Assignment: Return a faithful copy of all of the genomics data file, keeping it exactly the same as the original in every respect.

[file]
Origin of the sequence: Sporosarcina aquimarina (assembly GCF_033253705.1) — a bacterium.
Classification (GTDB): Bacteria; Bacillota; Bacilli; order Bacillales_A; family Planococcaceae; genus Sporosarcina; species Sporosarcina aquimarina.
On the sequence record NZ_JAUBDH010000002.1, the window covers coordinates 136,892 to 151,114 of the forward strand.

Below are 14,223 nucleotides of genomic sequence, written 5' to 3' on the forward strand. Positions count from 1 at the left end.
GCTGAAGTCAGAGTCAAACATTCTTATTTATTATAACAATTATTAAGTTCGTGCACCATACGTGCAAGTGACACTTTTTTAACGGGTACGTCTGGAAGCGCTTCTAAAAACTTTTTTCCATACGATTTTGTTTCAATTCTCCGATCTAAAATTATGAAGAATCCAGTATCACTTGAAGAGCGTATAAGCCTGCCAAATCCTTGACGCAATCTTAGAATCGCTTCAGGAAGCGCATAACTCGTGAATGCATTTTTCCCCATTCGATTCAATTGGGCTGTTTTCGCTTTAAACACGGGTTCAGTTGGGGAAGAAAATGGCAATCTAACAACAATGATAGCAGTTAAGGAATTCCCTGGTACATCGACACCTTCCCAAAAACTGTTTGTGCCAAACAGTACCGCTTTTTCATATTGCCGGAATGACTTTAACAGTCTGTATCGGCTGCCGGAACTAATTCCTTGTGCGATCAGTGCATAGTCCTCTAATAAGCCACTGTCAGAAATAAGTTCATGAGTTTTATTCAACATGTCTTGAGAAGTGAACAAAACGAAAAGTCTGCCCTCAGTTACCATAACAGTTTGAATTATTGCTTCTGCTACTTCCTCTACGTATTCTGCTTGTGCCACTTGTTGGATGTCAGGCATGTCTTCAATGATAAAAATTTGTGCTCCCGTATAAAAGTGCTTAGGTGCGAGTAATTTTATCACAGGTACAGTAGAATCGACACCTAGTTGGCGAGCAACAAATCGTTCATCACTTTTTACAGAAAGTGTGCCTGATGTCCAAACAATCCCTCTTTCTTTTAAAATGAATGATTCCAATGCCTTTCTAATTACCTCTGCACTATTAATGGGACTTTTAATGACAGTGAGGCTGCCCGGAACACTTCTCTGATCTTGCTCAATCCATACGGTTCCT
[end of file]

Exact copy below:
Origin of the sequence: Sporosarcina aquimarina (assembly GCF_033253705.1) — a bacterium.
Classification (GTDB): Bacteria; Bacillota; Bacilli; order Bacillales_A; family Planococcaceae; genus Sporosarcina; species Sporosarcina aquimarina.
On the sequence record NZ_JAUBDH010000002.1, the window covers coordinates 136,892 to 151,114 of the forward strand.

Below are 14,223 nucleotides of genomic sequence, written 5' to 3' on the forward strand. Positions count from 1 at the left end.
GCTGAAGTCAGAGTCAAACATTCTTATTTATTATAACAATTATTAAGTTCGTGCACCATACGTGCAAGTGACACTTTTTTAACGGGTACGTCTGGAAGCGCTTCTAAAAACTTTTTTCCATACGATTTTGTTTCAATTCTCCGATCTAAAATTATGAAGAATCCAGTATCACTTGAAGAGCGTATAAGCCTGCCAAATCCTTGACGCAATCTTAGAATCGCTTCAGGAAGCGCATAACTCGTGAATGCATTTTTCCCCATTCGATTCAATTGGGCTGTTTTCGCTTTAAACACGGGTTCAGTTGGGGAAGAAAATGGCAATCTAACAACAATGATAGCAGTTAAGGAATTCCCTGGTACATCGACACCTTCCCAAAAACTGTTTGTGCCAAACAGTACCGCTTTTTCATATTGCCGGAATGACTTTAACAGTCTGTATCGGCTGCCGGAACTAATTCCTTGTGCGATCAGTGCATAGTCCTCTAATAAGCCACTGTCAGAAATAAGTTCATGAGTTTTATTCAACATGTCTTGAGAAGTGAACAAAACGAAAAGTCTGCCCTCAGTTACCATAACAGTTTGAATTATTGCTTCTGCTACTTCCTCTACGTATTCTGCTTGTGCCACTTGTTGGATGTCAGGCATGTCTTCAATGATAAAAATTTGTGCTCCCGTATAAAAGTGCTTAGGTGCGAGTAATTTTATCACAGGTACAGTAGAATCGACACCTAGTTGGCGAGCAACAAATCGTTCATCACTTTTTACAGAAAGTGTGCCTGATGTCCAAACAATCCCTCTTTCTTTTAAAATGAATGATTCCAATGCCTTTCTAATTACCTCTGCACTATTAATGGGACTTTTAATGACAGTGAGGCTGCCCGGAACACTTCTCTGATCTTGCTCAATCCATACGGTTCCT